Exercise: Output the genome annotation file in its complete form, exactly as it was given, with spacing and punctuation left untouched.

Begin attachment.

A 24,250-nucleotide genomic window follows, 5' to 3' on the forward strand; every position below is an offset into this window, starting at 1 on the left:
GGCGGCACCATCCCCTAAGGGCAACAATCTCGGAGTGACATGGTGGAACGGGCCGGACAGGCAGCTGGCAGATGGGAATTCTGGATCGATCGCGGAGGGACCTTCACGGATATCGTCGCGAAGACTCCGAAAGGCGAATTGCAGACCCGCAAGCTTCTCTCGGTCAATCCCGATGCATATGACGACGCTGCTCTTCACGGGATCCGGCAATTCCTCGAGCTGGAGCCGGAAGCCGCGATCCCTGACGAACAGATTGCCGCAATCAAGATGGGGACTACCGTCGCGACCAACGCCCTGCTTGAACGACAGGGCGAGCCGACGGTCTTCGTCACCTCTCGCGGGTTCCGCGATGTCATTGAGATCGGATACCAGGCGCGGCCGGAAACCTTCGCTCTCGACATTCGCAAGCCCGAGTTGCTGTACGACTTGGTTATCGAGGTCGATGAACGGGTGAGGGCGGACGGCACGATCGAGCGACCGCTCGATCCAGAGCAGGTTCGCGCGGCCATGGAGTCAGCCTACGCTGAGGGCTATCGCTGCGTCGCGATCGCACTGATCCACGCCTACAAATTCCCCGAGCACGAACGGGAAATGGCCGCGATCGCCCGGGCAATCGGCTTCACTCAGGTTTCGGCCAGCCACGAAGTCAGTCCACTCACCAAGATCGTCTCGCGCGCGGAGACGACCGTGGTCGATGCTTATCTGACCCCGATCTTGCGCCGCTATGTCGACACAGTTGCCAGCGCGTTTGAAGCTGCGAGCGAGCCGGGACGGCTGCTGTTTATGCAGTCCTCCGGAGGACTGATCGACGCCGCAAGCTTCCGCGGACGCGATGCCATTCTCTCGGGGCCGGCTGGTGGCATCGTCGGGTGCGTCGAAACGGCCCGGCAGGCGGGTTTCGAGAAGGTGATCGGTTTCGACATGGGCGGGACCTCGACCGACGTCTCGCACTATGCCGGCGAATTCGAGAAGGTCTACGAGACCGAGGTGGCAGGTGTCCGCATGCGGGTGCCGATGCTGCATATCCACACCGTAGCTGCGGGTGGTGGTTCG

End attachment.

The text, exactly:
A 24,250-nucleotide genomic window follows, 5' to 3' on the forward strand; every position below is an offset into this window, starting at 1 on the left:
GGCGGCACCATCCCCTAAGGGCAACAATCTCGGAGTGACATGGTGGAACGGGCCGGACAGGCAGCTGGCAGATGGGAATTCTGGATCGATCGCGGAGGGACCTTCACGGATATCGTCGCGAAGACTCCGAAAGGCGAATTGCAGACCCGCAAGCTTCTCTCGGTCAATCCCGATGCATATGACGACGCTGCTCTTCACGGGATCCGGCAATTCCTCGAGCTGGAGCCGGAAGCCGCGATCCCTGACGAACAGATTGCCGCAATCAAGATGGGGACTACCGTCGCGACCAACGCCCTGCTTGAACGACAGGGCGAGCCGACGGTCTTCGTCACCTCTCGCGGGTTCCGCGATGTCATTGAGATCGGATACCAGGCGCGGCCGGAAACCTTCGCTCTCGACATTCGCAAGCCCGAGTTGCTGTACGACTTGGTTATCGAGGTCGATGAACGGGTGAGGGCGGACGGCACGATCGAGCGACCGCTCGATCCAGAGCAGGTTCGCGCGGCCATGGAGTCAGCCTACGCTGAGGGCTATCGCTGCGTCGCGATCGCACTGATCCACGCCTACAAATTCCCCGAGCACGAACGGGAAATGGCCGCGATCGCCCGGGCAATCGGCTTCACTCAGGTTTCGGCCAGCCACGAAGTCAGTCCACTCACCAAGATCGTCTCGCGCGCGGAGACGACCGTGGTCGATGCTTATCTGACCCCGATCTTGCGCCGCTATGTCGACACAGTTGCCAGCGCGTTTGAAGCTGCGAGCGAGCCGGGACGGCTGCTGTTTATGCAGTCCTCCGGAGGACTGATCGACGCCGCAAGCTTCCGCGGACGCGATGCCATTCTCTCGGGGCCGGCTGGTGGCATCGTCGGGTGCGTCGAAACGGCCCGGCAGGCGGGTTTCGAGAAGGTGATCGGTTTCGACATGGGCGGGACCTCGACCGACGTCTCGCACTATGCCGGCGAATTCGAGAAGGTCTACGAGACCGAGGTGGCAGGTGTCCGCATGCGGGTGCCGATGCTGCATATCCACACCGTAGCTGCGGGTGGTGGTTCG